Latest Pneumococcal vaccine Stories
Vaccines against the primary cause of deaths from pneumonia in developing countries could save millions of lives and are highly cost-effective.
Vaccinating young children against pneumonia in turn will protect the entire community.
Researchers at Albert Einstein College of Medicine of Yeshiva University have discovered how a novel type of antibody works against pneumococcal bacteria.
On July 8, at approximately 11:26 am EDT, the space shuttle Atlantis will streak skyward from the Kennedy Space Center's launch pad 39A, for one last mission.
A powerful new class of therapeutics, known as recombinant attenuated Salmonella vaccines (RASV), holds great potential in the fight against fatal diseases including hepatitis B, tuberculosis, cholera, typhoid fever, AIDS and pneumonia.
Billions have been pledged by international donors, led by Britain and Bill Gates, to buy vaccines that help protect children in poor countries against life-threatening diseases such as pneumonia and diarrhea.
LONDON, June 13, 2011 /PRNewswire/ -- - GAVI Alliance Poised to IMMUNISE More Than 250 Million Children in Developing Countries by 2015 Major public and private donors achieved a milestone in global health today by committing funding to immunise more than 250 million of the world's poorest children against life-threatening diseases by 2015 and prevent more than four million premature deaths. (Photo: http://www.newscom.com/cgi-bin/prnh/20110613/461374 )...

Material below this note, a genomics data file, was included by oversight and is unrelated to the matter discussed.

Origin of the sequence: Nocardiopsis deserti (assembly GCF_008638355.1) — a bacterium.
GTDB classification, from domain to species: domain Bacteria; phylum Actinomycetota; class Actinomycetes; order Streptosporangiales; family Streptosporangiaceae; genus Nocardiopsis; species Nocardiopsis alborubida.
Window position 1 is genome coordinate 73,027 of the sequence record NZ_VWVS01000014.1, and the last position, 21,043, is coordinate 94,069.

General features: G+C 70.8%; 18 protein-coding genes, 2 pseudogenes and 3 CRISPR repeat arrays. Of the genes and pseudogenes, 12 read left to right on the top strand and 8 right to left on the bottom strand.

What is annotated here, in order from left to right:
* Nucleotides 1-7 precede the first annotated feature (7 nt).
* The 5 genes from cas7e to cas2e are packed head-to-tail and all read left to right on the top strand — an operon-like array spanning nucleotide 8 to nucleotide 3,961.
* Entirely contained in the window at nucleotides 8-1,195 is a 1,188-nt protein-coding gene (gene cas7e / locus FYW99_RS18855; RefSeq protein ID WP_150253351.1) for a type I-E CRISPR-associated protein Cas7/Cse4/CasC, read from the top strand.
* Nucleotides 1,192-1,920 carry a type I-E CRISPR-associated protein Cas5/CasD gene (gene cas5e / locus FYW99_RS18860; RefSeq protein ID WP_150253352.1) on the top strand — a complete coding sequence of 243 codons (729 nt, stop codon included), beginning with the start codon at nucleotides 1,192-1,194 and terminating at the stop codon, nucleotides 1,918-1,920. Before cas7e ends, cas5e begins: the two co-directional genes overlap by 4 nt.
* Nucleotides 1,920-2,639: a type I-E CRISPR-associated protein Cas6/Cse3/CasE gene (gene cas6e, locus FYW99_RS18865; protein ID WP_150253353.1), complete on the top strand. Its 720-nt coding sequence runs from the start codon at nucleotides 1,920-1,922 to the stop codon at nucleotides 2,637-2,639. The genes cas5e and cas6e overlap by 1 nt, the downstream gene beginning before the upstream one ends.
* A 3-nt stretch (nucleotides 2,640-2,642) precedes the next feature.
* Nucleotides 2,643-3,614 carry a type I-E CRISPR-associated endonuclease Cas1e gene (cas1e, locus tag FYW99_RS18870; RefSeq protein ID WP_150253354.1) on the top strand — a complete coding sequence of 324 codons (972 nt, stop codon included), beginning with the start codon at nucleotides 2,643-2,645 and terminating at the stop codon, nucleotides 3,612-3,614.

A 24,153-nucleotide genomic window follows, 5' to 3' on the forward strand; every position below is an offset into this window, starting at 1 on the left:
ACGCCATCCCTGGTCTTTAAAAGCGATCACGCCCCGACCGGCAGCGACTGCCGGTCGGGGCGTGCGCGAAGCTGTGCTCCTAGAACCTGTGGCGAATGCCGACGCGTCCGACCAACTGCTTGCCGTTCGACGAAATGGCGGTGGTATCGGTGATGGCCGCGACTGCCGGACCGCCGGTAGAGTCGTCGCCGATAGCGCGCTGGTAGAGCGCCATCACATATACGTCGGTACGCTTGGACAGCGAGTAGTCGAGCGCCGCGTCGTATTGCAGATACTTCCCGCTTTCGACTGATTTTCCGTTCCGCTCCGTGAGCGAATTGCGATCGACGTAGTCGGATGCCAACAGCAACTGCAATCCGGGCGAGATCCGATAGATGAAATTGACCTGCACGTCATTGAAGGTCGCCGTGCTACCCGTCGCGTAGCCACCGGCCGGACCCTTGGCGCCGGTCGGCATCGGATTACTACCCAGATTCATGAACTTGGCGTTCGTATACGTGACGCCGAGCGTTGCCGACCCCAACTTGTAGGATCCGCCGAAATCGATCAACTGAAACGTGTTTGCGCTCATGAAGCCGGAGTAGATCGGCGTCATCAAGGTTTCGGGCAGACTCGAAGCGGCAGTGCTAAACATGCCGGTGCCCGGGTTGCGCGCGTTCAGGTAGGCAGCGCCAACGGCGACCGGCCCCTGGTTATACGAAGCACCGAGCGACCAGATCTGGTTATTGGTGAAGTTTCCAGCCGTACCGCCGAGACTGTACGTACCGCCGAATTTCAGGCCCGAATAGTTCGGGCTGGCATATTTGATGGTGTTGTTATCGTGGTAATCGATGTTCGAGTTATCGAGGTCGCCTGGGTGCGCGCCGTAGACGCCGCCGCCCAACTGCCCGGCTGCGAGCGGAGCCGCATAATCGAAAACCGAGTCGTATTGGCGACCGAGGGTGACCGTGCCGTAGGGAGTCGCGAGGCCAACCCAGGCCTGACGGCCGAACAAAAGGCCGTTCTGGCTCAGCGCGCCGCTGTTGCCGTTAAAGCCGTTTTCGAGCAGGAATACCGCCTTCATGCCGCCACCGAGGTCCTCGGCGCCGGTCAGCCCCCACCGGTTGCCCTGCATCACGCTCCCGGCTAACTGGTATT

GENEVA, May 17, 2011 /PRNewswire/ -- Bill Gates, co-chair of the Bill & Melinda Gates Foundation, called on government leaders to increase their investments in vaccines and to hold themselves accountable for extending the benefits of vaccines to every child.
Administering both the pneumococcal and the herpes zoster vaccines to patients during the same visit is beneficial and does not appear to compromise the protective effect of the zoster vaccine.
PASADENA, Calif., May 11, 2011 /PRNewswire/ -- Administering both the pneumococcal and the herpes zoster vaccines to patients during the same visit is beneficial and does not appear to compromise the protective effect of the zoster vaccine, according to a Kaiser Permanente study published today in the journal Vaccine. The study's findings challenge information in the zoster vaccine manufacturer's package insert.
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